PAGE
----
Got Kids?! Take a Break with Sleepy Safari

K. Ryan Henisey, teacher and award winning artist, reads Sleepy Safari, the first in a series of sleepy-time readers for young families.

Rather than ducks or sheep, count a safari for your sleep.

The happy animals on Sleepy Safari rest under a magical sky of smiling stars. This bedtime book is great for children of all ages and encourages restful sleep.

Read along with the gentle rhyming ballad to induce happy dreams.



Get Ready for Halloween with 100 Monsters

There’s no need to be afraid of the dark or things that go bump in the night. Explore the world of myth and monsters in this 2 for 1 book! Children will delight at this adorable rhyming book and monster encyclopedia.

Each monster is fully illustrated in K. Ryan Henisey’s award winning, watercolor and ink style. Children and families will sing along, listing all the classical creatures that don’t scare them at all.

Both ‘100 Monsters’ and the ‘Monstrous Encyclopedia’ teach children not to be afraid. With sweet faces and bright smiles, each illustrated monster encourages bravery.

Perfect for reading aloud, ‘100 Monsters’ allows low level readers the opportunity to read a book over 100 pages long! Parents and teachers can read the rhyming book aloud, leaving young readers the opportunity to explore the encyclopedia at their leisure.

All of the monsters within the book are taken from global mythology, representing locations and stories from around the world.

Sample Pagephoto 2photo 3photo 4photo 5

How to Paint with Watercolors

Welcome back!

Now that you have experimented and gained experience with your watercolors, you are ready to start adding control to your images. This lesson on negative painting is perfect for watercolor beginners, parents, teachers and children. Stick to simple line drawings and encourage patience by practicing this watercolor technique.

As I am sure you have noticed, water and wetness play a large role in your painting. With negative painting, a clear delineation is maintained by carefully holding fast to the separation of wet and dry.

This is where patience comes into play with your paintings. If you work too quickly, your watercolors will bleed, resulting in soft lines. Using patience, clean, hard lines can be made.

For Teachers and Parents:

Link this lesson to science by discussing the diffusive qualities of water, the water cycle or evaporation.

You can even use pigments and wetness to illustrate erosion.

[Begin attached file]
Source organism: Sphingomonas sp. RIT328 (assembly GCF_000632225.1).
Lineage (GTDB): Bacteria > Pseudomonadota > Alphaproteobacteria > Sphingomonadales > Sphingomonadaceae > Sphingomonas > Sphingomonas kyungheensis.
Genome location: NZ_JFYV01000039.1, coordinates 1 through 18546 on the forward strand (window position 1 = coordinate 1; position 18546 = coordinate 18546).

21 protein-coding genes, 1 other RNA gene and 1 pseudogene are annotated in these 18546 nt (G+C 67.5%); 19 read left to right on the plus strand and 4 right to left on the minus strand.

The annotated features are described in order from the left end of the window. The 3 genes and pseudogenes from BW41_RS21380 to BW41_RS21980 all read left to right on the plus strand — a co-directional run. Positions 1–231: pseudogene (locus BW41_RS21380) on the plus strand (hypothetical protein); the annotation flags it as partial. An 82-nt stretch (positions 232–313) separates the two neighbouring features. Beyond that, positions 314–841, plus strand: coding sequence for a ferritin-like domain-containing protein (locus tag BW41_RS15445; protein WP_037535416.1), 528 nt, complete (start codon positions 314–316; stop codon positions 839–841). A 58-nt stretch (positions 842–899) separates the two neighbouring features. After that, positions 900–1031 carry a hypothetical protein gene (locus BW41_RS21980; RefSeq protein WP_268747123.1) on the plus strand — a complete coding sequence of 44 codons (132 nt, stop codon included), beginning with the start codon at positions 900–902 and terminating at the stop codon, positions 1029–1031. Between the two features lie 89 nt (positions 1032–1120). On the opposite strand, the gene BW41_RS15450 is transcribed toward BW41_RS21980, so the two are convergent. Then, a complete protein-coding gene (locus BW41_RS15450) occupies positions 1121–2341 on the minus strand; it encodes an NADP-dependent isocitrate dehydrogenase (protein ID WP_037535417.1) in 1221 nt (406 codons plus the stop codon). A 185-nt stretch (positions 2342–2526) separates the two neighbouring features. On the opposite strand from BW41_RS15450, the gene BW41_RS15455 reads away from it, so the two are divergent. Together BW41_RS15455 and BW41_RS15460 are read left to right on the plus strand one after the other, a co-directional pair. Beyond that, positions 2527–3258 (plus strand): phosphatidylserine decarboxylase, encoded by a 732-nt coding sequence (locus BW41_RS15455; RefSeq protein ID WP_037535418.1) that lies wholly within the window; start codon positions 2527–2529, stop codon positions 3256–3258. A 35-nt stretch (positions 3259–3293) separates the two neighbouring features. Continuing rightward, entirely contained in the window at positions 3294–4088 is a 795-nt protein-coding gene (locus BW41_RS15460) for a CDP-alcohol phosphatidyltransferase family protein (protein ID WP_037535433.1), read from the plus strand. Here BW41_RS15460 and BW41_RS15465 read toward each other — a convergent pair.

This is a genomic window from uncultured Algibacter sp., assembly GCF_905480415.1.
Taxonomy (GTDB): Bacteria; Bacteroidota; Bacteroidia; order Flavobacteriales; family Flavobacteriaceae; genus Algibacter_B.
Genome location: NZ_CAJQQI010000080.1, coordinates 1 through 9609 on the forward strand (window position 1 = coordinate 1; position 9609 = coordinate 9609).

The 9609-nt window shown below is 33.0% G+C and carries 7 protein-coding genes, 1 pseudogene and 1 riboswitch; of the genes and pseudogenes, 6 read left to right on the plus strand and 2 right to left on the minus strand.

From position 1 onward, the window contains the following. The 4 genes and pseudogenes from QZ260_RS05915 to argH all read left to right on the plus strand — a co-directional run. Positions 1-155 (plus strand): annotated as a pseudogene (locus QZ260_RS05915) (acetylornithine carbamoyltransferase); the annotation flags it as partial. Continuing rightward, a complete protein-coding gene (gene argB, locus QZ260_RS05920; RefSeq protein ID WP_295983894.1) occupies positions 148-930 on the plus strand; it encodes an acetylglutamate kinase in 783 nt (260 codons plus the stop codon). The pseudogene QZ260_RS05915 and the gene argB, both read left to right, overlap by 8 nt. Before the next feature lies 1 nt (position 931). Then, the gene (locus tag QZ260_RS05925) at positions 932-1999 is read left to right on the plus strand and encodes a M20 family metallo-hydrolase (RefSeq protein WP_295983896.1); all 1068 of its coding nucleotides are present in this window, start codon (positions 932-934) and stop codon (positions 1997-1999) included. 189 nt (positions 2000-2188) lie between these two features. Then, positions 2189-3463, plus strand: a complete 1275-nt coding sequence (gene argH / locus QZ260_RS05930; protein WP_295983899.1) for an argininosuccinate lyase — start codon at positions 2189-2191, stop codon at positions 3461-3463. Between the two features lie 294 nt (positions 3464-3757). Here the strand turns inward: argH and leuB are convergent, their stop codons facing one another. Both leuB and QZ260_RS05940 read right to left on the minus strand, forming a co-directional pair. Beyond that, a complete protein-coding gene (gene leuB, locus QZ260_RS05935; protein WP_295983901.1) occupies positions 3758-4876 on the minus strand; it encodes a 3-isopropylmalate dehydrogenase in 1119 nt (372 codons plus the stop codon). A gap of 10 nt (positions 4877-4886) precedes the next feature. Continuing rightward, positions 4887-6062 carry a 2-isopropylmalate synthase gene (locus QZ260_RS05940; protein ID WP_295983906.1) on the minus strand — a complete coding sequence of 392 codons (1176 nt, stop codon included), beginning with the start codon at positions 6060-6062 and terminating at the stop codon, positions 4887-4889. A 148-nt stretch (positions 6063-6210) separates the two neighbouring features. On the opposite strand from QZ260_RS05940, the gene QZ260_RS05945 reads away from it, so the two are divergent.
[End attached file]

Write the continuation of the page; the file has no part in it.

Negative painting is one of the tools I often use when painting illustrations. The clean lines lend themselves well to the pen and paint style of many children’s books.

To start, use a simple line drawing.

A simple drawing is a great place to begin.
A simple drawing is a great place to begin.

One of the many benefits of negative painting is that you can still apply your pigments using all of the methods available to you. You can choose wet on wet, wet on dry or use a variety of washes.

However, in this exercise you want to carefully avoid painting within your “drawing” or negative spaces. (There are other ways to mask the “white” of the paper but for this lesson we will simply develop our brush skills.)

After painting the layer, you wait. If I were to paint the next part of the image before the first part dried, the colors would bleed and my resulting picture would be blurred.

Adding the first layer.
Adding the first layer.
If you rush your painting, blurred lines will result.
If you rush your painting, blurred lines will result.

While you wait, practice these tips for patience:

  1. Paint more than one project at a time. If you paint 2-3 images at once, you can rotate through each as the others dry.
  2. Distract yourself by doing something else. Research has proven that a quick walk around the block will elevate your mood and help maintain focus.
  3. Meditate or practice yoga. Painting can be tiring to the body and the mind. Be sure to reward your creativity with self care.
  4. Practice your skills on scrap paper. There’s always room to improve.
  5. Take a cat nap. Sometimes slowing down is the best way to keep moving forward.

Okay! We’ve made it!

Now that the first layer is dry, you can continue. Layer by layer, complete the painting, maintaining the lines and details.

Finish by filling in the layers.

Negative painting allows you to be as detailed or as simple as you’d like while keeping hard lines.

In this image I used a wet wash.
In this image I used a wet wash.
Finishing the image, I use a variety of wet and ry techniques while staying within my lines.
Finishing the image, I use a variety of wet and dry techniques while staying within my lines.

Next time, we’ll start to add complexity to our paintings with the Power of Wet.

Start Your Watercolor Workshop


Toads & Diamonds

Gentle and Fanny learn the importance of acting neighborly in this retelling of Toads & Diamonds.

This classic fairytale is retold by award winning author and veteran public school teacher, K. Ryan Henisey. Original drawings accompany the retellings in each video, promising to inspire as well as teach.

Parents, Teachers and children, please enjoy these videos. Feel free to share across your own platforms.


Animals of the Dreamy Desert

Dreamy Desert, Tortoise
Dreamy Desert, Tortoise

Tortoise is curled up for the night, protected by a bit of fallen chaparral. 

The vibrant dusk of a Dreamy Desert is perfect for any space and encourages restfulness and joy. The happy animals depicted in this peaceful, watercolor series rest under a dreamy sunset filled with smiling stars.

Painted in K. Ryan Henisey’s award winning style, each illustration originally appeared in Dreamy Desert, an illustrated sleepy time ebook for children.

Reds and yellows blossom under a deep, restful sky. Each animal type is prominently displayed in a pose of restful sleep. Smiling stars keep watch over the dreaming landscapes.

Find your rest in the Dreamy Desert.